Subsequently, in January 2007, the United States Supreme Court in Cunningham v. California (2007) 549 U.S. ___ [127 S.Ct. 856] (Cunningham) considered whether the DSL violates the constitutional principles set forth in Apprendi and Blakely. Concluding that Black I was wrongly decided, the high court held: “Under California’s DSL, an upper term sentence may imposed only when the trial judge finds an aggravating circumstance. [Citation.] … [A]ggravating circumstances depend on facts found discretely and solely by the judge. In accord with Blakely, ... the middle term prescribed in California’s statutes, not the upper term, is the relevant statutory maximum. [Citation.] (‘[T]he “statutory maximum” ... is the maximum sentence a judge may impose solely on the basis of the facts reflected in the jury verdict or admitted by the defendant.’ (emphasis in original)). Because circumstances in aggravation are found by the judge, not the jury, and need only be established by a preponderance of the evidence, not beyond a reasonable doubt, [citation], the DSL violates [the] … bright-line rule [announced in Apprendi and reaffirmed in Blakely]: Except for a prior conviction, ‘any fact that increases the penalty for a crime beyond the prescribed statutory maximum must be submitted to a jury, and proved beyond a reasonable doubt.’ [Citation.]” (Cunningham, supra, 127 S.Ct. at p. 868.)

In July 2007, the California Supreme Court, in People v. Black (2007) 41 Cal.4th 799 (Black II), held that the exception to the jury trial requirement recognized in Apprendi, Blakely, and Cunningham for the “fact of a prior conviction” (Black II, supra, 41 Cal.4th at p. 818) applies not only to the fact that a conviction occurred, but also to determinations that a defendant has suffered numerous prior convictions of increasing seriousness (id. at pp. 819-820).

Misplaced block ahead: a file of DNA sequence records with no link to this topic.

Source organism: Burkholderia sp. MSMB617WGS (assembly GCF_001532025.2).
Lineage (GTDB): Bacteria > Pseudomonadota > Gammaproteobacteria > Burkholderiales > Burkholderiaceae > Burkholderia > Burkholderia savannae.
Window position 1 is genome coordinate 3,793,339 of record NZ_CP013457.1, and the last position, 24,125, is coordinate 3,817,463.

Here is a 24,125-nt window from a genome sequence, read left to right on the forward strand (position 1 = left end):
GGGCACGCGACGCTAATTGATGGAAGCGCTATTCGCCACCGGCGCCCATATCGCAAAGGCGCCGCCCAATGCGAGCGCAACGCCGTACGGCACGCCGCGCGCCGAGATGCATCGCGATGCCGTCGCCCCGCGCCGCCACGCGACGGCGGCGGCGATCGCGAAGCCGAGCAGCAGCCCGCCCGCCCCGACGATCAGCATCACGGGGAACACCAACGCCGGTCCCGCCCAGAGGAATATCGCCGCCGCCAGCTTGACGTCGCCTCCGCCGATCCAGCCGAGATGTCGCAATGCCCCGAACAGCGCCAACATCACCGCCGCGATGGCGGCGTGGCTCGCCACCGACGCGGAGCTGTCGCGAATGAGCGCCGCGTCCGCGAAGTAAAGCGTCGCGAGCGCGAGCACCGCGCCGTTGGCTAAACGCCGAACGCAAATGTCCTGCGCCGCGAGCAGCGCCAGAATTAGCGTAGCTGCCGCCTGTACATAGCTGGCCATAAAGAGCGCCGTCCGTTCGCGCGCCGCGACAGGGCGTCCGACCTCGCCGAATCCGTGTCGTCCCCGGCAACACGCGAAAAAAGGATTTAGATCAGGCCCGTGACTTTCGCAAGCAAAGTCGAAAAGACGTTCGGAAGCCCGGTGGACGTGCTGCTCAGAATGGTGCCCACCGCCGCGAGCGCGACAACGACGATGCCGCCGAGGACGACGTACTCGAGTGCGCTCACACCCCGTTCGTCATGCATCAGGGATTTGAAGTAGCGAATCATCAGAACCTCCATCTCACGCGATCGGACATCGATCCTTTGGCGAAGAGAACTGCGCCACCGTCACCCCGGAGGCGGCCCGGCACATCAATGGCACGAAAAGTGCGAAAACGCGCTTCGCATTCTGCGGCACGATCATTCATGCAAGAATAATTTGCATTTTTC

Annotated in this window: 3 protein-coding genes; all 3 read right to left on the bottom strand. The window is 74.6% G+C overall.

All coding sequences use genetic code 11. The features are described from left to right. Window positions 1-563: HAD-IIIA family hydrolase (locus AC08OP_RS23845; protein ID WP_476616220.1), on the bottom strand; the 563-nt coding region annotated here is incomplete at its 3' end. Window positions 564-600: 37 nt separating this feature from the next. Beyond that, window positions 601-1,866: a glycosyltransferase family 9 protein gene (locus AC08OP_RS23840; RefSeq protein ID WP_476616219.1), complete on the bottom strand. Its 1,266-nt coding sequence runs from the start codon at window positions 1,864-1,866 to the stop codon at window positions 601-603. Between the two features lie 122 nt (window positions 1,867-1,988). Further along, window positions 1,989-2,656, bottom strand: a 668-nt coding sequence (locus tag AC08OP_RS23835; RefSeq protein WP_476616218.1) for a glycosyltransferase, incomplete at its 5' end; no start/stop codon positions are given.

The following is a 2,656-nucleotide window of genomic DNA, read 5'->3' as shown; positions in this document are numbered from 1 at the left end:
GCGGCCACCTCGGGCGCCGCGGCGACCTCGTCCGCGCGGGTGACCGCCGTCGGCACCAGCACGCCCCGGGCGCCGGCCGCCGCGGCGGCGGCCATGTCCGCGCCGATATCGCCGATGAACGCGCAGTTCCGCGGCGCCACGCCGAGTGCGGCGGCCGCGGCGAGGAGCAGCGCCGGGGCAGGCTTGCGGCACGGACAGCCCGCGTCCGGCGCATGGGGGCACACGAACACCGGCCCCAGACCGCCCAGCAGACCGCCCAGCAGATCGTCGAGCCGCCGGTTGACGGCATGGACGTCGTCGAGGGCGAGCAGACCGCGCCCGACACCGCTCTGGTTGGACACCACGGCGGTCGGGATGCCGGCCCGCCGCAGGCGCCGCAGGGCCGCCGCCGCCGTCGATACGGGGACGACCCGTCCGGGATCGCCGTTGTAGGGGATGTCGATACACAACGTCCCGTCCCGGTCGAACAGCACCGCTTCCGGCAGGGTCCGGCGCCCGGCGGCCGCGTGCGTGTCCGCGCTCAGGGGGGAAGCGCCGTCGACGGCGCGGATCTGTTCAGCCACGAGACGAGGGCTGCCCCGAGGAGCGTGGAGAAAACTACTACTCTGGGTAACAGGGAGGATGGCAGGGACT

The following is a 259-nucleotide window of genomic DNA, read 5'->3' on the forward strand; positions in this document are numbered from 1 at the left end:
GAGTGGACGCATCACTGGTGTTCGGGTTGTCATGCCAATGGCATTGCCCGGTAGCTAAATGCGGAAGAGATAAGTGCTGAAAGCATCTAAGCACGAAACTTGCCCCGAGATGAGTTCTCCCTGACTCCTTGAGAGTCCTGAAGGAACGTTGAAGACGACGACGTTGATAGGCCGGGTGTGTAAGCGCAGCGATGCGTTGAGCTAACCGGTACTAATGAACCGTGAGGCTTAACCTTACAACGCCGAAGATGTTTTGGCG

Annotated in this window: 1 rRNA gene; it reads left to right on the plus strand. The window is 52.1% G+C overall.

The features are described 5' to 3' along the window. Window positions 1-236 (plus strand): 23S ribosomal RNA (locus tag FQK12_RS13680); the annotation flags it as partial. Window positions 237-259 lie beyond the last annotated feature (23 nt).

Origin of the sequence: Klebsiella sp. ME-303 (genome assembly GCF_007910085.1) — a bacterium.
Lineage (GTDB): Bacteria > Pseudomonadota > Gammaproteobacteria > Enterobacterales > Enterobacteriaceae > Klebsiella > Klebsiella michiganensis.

The Black II court also held the existence of even one aggravating factor, properly found in accordance with Cunningham and its antecedents, is sufficient to make a defendant constitutionally eligible for an upper term sentence. (Black II, supra, 41 Cal.4th at p. 813.) In such a case, the court may then rely upon other factors not determined in accordance with Cunningham, in its exercise of sentencing discretion. (Ibid.) The imposition of an upper term under those circumstances does not violate the defendant’s constitutional right to trial by jury. (Id. at p. 816.)